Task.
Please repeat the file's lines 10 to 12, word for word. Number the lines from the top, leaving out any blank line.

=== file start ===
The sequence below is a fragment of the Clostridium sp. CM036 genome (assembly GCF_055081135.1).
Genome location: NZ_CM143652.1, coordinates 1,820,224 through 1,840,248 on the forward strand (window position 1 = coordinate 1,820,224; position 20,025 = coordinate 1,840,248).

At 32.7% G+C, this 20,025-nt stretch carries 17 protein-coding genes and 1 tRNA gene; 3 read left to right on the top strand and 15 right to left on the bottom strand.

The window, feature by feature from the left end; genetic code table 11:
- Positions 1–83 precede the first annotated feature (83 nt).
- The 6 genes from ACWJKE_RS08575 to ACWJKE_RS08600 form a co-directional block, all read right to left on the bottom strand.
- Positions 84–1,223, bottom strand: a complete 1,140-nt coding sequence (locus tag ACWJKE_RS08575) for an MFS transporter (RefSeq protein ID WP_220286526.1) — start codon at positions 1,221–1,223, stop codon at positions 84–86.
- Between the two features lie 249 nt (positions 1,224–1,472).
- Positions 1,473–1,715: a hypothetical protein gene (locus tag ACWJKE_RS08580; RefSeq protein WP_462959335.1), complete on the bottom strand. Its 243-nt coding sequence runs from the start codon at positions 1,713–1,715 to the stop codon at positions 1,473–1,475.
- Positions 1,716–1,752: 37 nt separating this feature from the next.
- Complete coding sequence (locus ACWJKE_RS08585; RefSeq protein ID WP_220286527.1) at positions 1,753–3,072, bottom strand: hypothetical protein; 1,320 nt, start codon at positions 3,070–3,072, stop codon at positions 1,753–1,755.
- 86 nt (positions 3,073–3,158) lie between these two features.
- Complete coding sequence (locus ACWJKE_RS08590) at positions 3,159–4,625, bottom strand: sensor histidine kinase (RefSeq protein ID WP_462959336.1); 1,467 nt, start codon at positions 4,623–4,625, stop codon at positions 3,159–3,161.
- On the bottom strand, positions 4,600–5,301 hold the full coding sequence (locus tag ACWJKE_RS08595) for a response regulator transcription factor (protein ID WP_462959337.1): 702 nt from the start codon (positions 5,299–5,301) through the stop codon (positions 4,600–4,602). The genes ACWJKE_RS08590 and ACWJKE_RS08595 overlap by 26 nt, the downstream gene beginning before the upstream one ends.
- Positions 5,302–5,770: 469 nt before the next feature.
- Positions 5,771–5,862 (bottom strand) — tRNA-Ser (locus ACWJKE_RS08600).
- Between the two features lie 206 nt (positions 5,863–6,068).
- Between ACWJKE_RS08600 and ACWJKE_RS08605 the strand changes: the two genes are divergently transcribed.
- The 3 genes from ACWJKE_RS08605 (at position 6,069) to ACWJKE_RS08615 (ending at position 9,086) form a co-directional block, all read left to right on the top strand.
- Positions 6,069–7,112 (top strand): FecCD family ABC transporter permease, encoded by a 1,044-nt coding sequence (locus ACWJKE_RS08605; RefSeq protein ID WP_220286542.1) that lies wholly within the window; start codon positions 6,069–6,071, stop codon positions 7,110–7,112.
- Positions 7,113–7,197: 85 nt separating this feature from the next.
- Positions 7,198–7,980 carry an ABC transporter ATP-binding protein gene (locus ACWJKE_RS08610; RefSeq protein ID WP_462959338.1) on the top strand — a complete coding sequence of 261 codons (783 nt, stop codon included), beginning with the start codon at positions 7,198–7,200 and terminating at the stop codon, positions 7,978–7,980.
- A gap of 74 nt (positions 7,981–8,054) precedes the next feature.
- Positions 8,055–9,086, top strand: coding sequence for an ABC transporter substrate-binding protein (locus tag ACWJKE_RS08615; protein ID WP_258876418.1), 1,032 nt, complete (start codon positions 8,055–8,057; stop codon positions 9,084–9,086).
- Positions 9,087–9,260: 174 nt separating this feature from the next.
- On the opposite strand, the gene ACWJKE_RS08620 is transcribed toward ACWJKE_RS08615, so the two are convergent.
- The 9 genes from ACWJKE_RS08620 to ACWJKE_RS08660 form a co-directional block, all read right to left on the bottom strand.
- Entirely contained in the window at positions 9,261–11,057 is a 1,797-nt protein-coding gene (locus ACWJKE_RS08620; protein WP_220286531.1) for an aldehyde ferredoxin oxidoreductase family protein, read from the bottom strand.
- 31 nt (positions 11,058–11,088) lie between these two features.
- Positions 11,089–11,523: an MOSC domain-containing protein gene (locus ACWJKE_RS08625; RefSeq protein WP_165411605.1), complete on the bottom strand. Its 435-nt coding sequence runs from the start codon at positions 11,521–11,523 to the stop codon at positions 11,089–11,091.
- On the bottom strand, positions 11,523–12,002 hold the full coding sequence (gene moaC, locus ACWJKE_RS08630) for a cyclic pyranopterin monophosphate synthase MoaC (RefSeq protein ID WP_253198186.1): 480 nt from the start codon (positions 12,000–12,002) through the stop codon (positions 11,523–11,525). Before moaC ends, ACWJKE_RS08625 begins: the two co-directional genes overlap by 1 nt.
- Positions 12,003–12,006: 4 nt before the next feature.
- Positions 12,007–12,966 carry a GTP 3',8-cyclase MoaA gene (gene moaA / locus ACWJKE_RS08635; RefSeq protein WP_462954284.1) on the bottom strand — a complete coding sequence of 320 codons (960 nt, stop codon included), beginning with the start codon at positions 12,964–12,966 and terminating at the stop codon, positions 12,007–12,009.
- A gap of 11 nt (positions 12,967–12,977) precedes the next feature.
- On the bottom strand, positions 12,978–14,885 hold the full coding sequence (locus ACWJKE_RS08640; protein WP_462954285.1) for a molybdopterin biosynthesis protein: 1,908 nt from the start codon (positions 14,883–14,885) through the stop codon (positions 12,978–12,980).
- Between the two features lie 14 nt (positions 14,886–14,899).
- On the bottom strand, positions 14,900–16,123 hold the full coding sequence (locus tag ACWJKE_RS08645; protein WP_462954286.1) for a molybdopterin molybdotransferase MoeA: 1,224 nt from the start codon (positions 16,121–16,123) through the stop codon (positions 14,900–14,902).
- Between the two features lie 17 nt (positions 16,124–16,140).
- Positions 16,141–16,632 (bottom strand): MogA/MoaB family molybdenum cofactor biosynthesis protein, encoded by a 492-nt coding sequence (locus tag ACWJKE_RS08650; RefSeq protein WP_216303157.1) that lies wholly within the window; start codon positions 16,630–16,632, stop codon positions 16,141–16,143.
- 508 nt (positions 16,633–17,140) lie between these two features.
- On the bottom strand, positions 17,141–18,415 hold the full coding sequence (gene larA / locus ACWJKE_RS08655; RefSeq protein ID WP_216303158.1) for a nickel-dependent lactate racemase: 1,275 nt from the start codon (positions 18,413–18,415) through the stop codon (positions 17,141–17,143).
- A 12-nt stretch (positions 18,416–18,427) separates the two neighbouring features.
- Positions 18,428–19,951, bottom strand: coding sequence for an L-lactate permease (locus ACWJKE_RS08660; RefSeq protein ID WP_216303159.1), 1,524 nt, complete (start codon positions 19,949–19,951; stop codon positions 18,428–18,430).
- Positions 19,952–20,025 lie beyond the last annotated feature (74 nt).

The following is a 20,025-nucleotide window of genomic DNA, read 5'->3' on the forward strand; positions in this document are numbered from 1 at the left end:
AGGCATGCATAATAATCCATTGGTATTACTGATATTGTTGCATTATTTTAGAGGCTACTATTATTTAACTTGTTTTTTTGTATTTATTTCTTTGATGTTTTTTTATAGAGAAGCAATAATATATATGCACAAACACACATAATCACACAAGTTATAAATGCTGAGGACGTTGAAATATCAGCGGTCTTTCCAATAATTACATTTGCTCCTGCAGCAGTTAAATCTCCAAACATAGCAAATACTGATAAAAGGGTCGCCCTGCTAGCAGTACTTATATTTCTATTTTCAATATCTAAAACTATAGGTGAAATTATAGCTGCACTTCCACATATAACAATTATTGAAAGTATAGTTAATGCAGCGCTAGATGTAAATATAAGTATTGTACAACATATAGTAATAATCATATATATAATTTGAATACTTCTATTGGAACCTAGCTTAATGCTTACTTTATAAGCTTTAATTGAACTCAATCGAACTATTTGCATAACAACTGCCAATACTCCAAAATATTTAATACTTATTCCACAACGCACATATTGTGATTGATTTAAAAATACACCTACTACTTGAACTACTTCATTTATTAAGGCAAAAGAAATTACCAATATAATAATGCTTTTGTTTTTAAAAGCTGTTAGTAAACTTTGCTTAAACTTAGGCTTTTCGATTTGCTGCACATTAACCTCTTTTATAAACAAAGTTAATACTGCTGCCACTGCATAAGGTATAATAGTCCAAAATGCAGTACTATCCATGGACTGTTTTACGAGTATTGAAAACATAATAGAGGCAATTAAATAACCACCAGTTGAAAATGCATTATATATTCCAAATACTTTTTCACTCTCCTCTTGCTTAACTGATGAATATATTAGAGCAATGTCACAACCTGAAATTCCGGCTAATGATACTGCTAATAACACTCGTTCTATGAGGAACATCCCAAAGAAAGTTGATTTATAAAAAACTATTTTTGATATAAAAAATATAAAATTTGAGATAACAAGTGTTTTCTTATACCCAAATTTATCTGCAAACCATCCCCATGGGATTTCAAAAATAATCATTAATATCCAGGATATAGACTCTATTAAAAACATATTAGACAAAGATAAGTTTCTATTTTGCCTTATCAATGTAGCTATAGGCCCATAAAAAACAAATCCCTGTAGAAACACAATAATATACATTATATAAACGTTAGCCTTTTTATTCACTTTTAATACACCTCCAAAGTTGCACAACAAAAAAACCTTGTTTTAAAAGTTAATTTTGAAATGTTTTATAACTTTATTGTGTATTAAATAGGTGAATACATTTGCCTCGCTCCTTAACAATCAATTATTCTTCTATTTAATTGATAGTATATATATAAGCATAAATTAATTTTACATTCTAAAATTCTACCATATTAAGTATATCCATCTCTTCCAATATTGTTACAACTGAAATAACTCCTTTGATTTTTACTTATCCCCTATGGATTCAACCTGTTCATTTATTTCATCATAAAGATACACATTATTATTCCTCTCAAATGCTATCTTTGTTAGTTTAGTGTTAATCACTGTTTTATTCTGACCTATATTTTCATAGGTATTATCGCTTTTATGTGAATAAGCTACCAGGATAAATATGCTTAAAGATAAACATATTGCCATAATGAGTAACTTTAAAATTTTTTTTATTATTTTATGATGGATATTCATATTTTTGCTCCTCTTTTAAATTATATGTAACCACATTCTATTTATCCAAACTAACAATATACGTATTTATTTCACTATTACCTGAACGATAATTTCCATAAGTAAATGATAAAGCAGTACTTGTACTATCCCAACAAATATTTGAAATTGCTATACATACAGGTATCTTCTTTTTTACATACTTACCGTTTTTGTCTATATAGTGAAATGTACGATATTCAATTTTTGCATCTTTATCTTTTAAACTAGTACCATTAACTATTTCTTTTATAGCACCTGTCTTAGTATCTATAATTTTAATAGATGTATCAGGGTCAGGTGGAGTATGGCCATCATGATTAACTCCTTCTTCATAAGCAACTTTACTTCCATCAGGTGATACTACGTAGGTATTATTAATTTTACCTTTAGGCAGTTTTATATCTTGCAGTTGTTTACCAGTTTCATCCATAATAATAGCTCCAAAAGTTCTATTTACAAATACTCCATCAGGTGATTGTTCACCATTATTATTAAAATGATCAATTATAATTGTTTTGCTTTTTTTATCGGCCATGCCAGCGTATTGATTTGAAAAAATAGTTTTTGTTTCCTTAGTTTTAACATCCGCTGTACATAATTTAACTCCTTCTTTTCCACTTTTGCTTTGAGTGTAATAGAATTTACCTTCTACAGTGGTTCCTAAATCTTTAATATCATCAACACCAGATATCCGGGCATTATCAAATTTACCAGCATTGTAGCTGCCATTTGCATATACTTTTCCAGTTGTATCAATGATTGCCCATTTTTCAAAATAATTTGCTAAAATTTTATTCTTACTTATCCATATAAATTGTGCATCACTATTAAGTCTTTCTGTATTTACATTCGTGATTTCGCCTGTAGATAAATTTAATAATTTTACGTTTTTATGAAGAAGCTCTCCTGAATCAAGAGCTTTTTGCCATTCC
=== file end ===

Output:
- Positions 1,716–1,752: 37 nt separating this feature from the next.
- Complete coding sequence (locus ACWJKE_RS08585; RefSeq protein ID WP_220286527.1) at positions 1,753–3,072, bottom strand: hypothetical protein; 1,320 nt, start codon at positions 3,070–3,072, stop codon at positions 1,753–1,755.
- 86 nt (positions 3,073–3,158) lie between these two features.